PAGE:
After thirty years of suffering, his wife introduced him to the topic of transcendental meditation and it turned out to be the key to a better life. Yellin shared his positive experience with transcendental meditation as a motivational speaker and worked tirelessly in his efforts to help other service members with PTSD.

Additionally, he wrote two books on his experiences in the war, and he was profiled in volume 5 of “Veterans in Blue,” showcasing his contribution to the legacy of the Air Force.

Yellin passed away on Dec. 21, 2017, at the age of 93. His wife of 65 years, the former Helene Schulman, was interred with him. A flyover of four A-10 aircraft from the 23rd Wing at Moody Air Force Base, Georgia, paid him the final tribute.

This article originally appeared on the United States Air Force. Follow @usairforce on Twitter.

MIGHTY TACTICAL

This is why the US doesn’t export the F-22

Lockheed Martin, the leading manufacturer of stealth aircraft in the world, proposed a new hybrid between the F-22 Raptor and the F-35 Lightning on April 22, 2018, for Japan to purchase, and it could easily outclass the US Air Force.

Japan has, for decades, wanted in on the US Air Force’s F-22, a long-range, high-capacity stealth fighter that perfectly suits its defense needs, except for one problem — the US won’t sell it.


While completing the F-22, the US ruled out its sale to allies as the technology involved in the plane was too advanced for export. But this decision took place 11 years ago in 2007.

Today, the US is in the process of selling Japan the F-35 multi-role strike aircraft, but according to Justin Bronk, an air combat expert at the Royal United Services Institute, the plane’s design makes it less than ideal for Tokyo.

The 9 best Civil War movies
An F-35 Lightning II
(U.S. Air Force photo by Staff Sgt. Joely Santiago)

“The F-35 is primarily a strike aircraft, intended to hit well defended targets on the ground, and is limited in air-to-air combat because of its size, its single engine, and way it was designed,” Bronk said.

But because Russian and Chinese jets constantly pester Japan’s airspace, Tokyo wants a more air-dominance focused jet.

The F-22 can cruise at 60,000 feet going about 1.5 times the speed of sound without igniting the afterburners, meaning it can maintain its stealth while covering incredible distances in short times. The F-35 is a capable fighter, but can’t touch those numbers.

“Along with a bigger missile load out, it’s a much much more capable for air superiority tasks,” Bronk said of the F-22. “The strike role that Japan really really cares about is not really the one that the F-35 is designed for.”

He added that Japan would love a jet that can fire anti-ship missiles, but that the F-35 is just too small to hold them inside its stealthy weapons bays.

Beast of both worlds

The 9 best Civil War movies
(U.S. Air Force photo)

President Donald Trump has moved to loosen up restrictions on foreign military sales, and could potentially revisit the decade-old ruling on selling the F-22, as the sensitive technology it uses has aged and become less cutting-edge, but that same advancement in technology has likely doomed the F-22’s restart.

Bronk said the costs of restarting F-22 production were “not trivial,” and even if Japan offered to pay, “a lot of the electronic components, computer chips and things, are not built anymore.” The F-22 had a decades-long development that started off with 1980s-era technology.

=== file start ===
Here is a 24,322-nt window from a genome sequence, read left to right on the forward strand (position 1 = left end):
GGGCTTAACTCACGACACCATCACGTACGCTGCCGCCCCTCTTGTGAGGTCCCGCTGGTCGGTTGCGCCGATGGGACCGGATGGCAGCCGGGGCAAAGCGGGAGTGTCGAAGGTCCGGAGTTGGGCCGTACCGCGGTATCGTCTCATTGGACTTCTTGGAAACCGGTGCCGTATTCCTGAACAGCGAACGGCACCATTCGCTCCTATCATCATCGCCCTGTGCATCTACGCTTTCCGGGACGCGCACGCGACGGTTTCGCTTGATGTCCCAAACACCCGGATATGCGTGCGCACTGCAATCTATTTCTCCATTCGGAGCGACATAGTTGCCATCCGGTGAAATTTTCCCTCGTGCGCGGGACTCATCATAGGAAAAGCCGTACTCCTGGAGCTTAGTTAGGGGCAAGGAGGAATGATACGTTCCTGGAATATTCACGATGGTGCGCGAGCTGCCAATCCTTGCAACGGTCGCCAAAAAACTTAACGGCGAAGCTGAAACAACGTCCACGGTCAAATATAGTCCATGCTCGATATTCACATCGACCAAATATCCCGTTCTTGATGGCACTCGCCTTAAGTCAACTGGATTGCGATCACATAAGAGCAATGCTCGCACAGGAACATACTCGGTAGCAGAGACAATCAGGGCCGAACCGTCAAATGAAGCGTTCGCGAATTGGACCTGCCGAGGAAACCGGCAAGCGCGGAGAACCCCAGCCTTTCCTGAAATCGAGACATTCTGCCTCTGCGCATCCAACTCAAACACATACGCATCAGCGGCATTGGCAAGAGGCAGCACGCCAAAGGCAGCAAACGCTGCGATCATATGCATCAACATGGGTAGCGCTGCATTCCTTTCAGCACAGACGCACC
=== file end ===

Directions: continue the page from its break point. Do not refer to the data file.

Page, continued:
“If you were going to put the F-22 into production now, it’s hard to justify doing without updating the electronics,” Bronk said. Once the electronics become updated, and take up less space and throw off the balance of the jet, the flight software would need an update. Once the flight software starts getting updated, “it starts to look like a new fighter program,” Bronk said.

This would create a serious headache for the US Air Force

In the end, Lockheed’s proposal looks like an F-22 airframe jammed with F-35 era technology, essentially stripping the best part of each jet and combining them in a plane that would outclass either.

“If it can stomach the costs, then not only would Japan have a fantastic fighter on its hands, but perhaps problematically it would be more capable than anything the US Air Force is flying,” Bronk explained.

In the end, the US Air Force would end up in a very difficult position — having to live with Japan getting a better fighter, or spending money earmarked for F-35s, which the US sees as the future of its force, on another aircraft it didn’t come up with.

This article originally appeared on Business Insider. Follow @BusinessInsider on Twitter.

MIGHTY CULTURE

Petition for Fort Hood ‘Hug Lady’ goes viral

For 12 years, she was there for Fort Hood, Texas, troops going to and coming from deployments to combat zones with her engaging smile, words of comfort and, always, that great big hug — maybe a half million of them.

Now, an online petition has been started requesting the Defense Department to rename the place that served as her second home — the Fort Hood Arrival/Departure Airfield Control Group terminal (A/DACG) — for Elizabeth Corrine Laird, aka the “Hug Lady.”

The petition, launched May 25, 2019, on the Change.org for-profit petition platform, had gathered more than 63,000 signatures through mid-morning May 30, 2019.


Laird, an Air Force veteran who enlisted in 1950, was a volunteer with the Salvation Army and began coming to the A/DACG in 2003 during the big deployments to Iraq. She continued until her death in 2015 at age 83, after a long battle with breast cancer.

The 9 best Civil War movies

From left to right: Maj. Gen. Lester Simpson, Elizabeth Laird, and Command Sgt. Maj. John Sampa at Fort Hood’s Robert Gray Army Airfield Sept. 13, 2015.